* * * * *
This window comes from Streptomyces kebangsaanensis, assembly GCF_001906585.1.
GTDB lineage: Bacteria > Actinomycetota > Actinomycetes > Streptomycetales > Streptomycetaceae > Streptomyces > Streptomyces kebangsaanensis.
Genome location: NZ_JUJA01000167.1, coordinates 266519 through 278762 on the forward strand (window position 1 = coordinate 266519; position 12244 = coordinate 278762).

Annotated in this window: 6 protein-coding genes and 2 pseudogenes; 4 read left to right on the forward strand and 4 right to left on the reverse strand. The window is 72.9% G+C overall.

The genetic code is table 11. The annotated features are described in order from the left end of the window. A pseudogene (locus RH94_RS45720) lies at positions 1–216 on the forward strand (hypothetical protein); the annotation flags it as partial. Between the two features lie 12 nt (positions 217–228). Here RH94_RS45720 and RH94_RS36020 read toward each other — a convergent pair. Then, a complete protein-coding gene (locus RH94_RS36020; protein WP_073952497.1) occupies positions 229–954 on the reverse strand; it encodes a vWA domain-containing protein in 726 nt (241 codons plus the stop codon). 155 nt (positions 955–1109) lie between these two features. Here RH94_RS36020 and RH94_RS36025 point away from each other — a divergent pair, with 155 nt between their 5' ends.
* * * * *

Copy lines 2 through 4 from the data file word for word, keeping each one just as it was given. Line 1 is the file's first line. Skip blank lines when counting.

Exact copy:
GTDB lineage: Bacteria > Actinomycetota > Actinomycetes > Streptomycetales > Streptomycetaceae > Streptomyces > Streptomyces kebangsaanensis.
Genome location: NZ_JUJA01000167.1, coordinates 266519 through 278762 on the forward strand (window position 1 = coordinate 266519; position 12244 = coordinate 278762).

Annotated in this window: 6 protein-coding genes and 2 pseudogenes; 4 read left to right on the forward strand and 4 right to left on the reverse strand. The window is 72.9% G+C overall.